of the company. In general, NOLVS

    for Teen and Childrens retailers have

    decreased due to lower margins and

    decreased sales, while NOLVs have

    increased for Womens and Mens

    retailers due to gross margin

    improvements. There are some

    outliers in all segments.

    Sales Trends: Most companies have

    experienced negative comparable

    store sales trends recently due to

    declines in customer traffic; however,

    others with appealing product mixes

    and strong e-commerce sales have

    fared better.

    Gross Margin and Discounting:

    Gross margin has been adversely

    impacted by promotional pricing to

    drive sales. However, margins have

    improved for some retailers in recent

    months as companies better manage

    their inventory levels and improve

    promotional strategies.

  • 2 October 2015 Retail Monitor

    Specialty Apparel Stores

    The following tables illustrate comparable store sales trends for major public specialty apparel retailers

    (Represents the most recent fiscal quarter reported):

    Family Specialty Apparel

    J. Crew (11.0%) (8.0%) (3.0%) 4.0%

    Banana Republic (4.0%) (8.0%) 2.0% (2.0%)

    Gap (6.0%) (10.0%) (6.0%) (5.0%)

    Old Navy 3.0% 3.0% 11.0% 0.0%

    Urban Outfitters 4.0% 4.0% 6.0% (1.0%)

    Womens Specialty Apparel

    White House/Black Market (1.9%) 1.7% 5.4% (1.4%)

    Chicos 0.9% (2.3%) 1.2% (1.6%)

    Christopher & Banks (12.4%) (11.7%) N/A (7.6%)

    Ascena Retail Group (4.0%) (3.0%) (2.0%) (4.0%)

    Guess (2.8%) (5.9%) (5.0%) (4.8%)

    New York & Co. 3.8% 1.8% (0.9%) (3.4%)

    Express 7.0% 7.0% (2.0%) (5.0%)

    Victorias Secret 3.0% 5.0% 4.0% 3.0%

    Mens Specialty Apparel

    Mens Wearhouse 3.1% 6.8% 6.8% 2.2%

    Jos A. Bank (9.4%) (1.5%) (6.6%) (8.1%)

    Teen Specialty Apparel

    Abercrombie & Fitch (4.0%) (9.0%) (10.0%) (10.0%)

    Aeropostale (8.0%) (11.0%) (9.0%) (11.0%)

    American Eagle 11.0% 7.0% 0.0% (5.0%)

    The Buckle 1.1% (0.3%) (0.5%) (0.9%)

    Zumiez (4.5%) 3.0% 8.3% 3.7%

    Childrens Specialty Apparel

    The Childrens Place (3.5%) 0.7% 3.7% 0.2%

    Gymboree 2.0% 0.0% 5.0% 1.0%

    Note(s): The most recent quarter reported for total Ascena Retail Group ended July 25, 2015; Urban Outfitters ended July 31, 2015; all other companies ended August

    1, 2015.

  • October 2015 Retail Monitor 3

    Monitor Information

    GAs Retail Monitor highlights key industry drivers within the retail sector and how they relate to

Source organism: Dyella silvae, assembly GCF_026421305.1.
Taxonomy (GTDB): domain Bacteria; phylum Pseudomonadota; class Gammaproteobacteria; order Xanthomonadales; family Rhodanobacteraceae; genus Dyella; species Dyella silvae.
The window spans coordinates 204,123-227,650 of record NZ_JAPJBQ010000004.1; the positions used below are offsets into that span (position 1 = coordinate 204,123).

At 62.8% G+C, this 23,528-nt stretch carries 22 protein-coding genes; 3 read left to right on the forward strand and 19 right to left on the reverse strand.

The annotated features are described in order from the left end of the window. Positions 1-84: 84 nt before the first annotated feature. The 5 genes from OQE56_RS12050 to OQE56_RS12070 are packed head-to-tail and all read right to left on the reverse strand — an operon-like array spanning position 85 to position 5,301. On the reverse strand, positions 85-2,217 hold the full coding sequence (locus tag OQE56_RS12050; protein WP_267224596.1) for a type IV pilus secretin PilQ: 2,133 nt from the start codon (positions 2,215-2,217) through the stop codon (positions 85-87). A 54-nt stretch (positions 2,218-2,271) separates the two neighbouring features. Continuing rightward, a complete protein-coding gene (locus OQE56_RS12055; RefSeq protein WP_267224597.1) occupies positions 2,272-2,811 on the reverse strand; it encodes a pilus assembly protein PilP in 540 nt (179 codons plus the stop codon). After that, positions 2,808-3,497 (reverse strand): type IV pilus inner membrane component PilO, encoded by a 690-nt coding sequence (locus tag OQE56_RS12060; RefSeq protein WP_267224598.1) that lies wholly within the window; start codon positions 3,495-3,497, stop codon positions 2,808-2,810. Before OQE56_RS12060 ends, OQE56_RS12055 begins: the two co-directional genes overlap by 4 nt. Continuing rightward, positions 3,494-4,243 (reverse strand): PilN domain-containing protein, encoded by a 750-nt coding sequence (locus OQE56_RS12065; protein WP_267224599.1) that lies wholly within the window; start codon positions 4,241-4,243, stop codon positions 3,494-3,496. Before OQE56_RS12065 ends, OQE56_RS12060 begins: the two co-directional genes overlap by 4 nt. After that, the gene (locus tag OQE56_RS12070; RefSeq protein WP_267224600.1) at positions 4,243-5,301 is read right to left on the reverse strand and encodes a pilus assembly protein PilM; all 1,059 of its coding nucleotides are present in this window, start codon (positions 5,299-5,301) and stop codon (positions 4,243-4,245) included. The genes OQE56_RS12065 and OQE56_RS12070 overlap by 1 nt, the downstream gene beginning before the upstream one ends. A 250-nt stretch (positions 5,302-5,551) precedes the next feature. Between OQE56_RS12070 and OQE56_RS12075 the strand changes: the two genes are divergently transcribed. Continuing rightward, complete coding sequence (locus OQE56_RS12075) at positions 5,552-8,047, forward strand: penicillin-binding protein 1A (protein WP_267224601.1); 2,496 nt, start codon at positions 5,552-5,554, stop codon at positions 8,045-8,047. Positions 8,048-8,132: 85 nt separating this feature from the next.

GAs valuation process and current trends in recovery values. As the retail industry is impacted

    by consumer spending patterns and various macro and microeconomic factors, timely and

    accurate information is essential. GA strives to contextualize important indicators to provide a

    curated perspective of the market for our clients needs. Such indicators include general industry

    trends, comparable store sales trends, gross margin changes, and discounting activity. Any

    comparable store sales illustrated in this monitor reflect figures as they have been reported by

    public retailers. The methodology for calculating comparable store sales may vary by company.

    GA welcomes the opportunity to make our expertise available to you in every possible way.

    Should you need any further information or wish to discuss recovery ranges for a particular

    segment, please feel free to contact your GA Business Development Officer using the contact

    information shown in this and all Retail Monitor issues.

    GAs Retail Monitor provides a brief overview highlighting specific sectors of the retail

    industry. The information contained herein is based on a composite of GAs industry expertise,

    contact with industry personnel, liquidation and appraisal experience, and data compiled from

    a variety of well-respected sources believed to be reliable. GA does not make any

    representation or warranty, expressed or implied, as to the accuracy or completeness of the

    information contained in this issue. Neither GA nor any of its representatives shall be liable for

    use of any of the information in this issue or any errors therein or omissions therefrom.

  • October 2015 Retail Monitor 4

    Experience

    GA is one of the largest liquidators of retail inventory and has been involved in a

    variety of liquidations, ranging from the disposition of excess inventory and the

    closing of underperforming stores, to full-scale liquidations of national retailers with

    hundreds of stores. GA has experience with full and partial liquidations of companies

    throughout a variety of retail sectors, some of which are detailed below:

    Numerous retailers of apparel and accessories,

    including major department store retailers and a

    variety of specialty retailers that are found in

    malls throughout the country.

    Leading off-price retailers of apparel and

    accessories, including major national and

    regional chains.

    Several e-commerce and multi-channel retailers,

    as well as flash sale websites and auction

    websites. In particular, GA has appraised 71 of

    the top 500 e-commerce companies as reported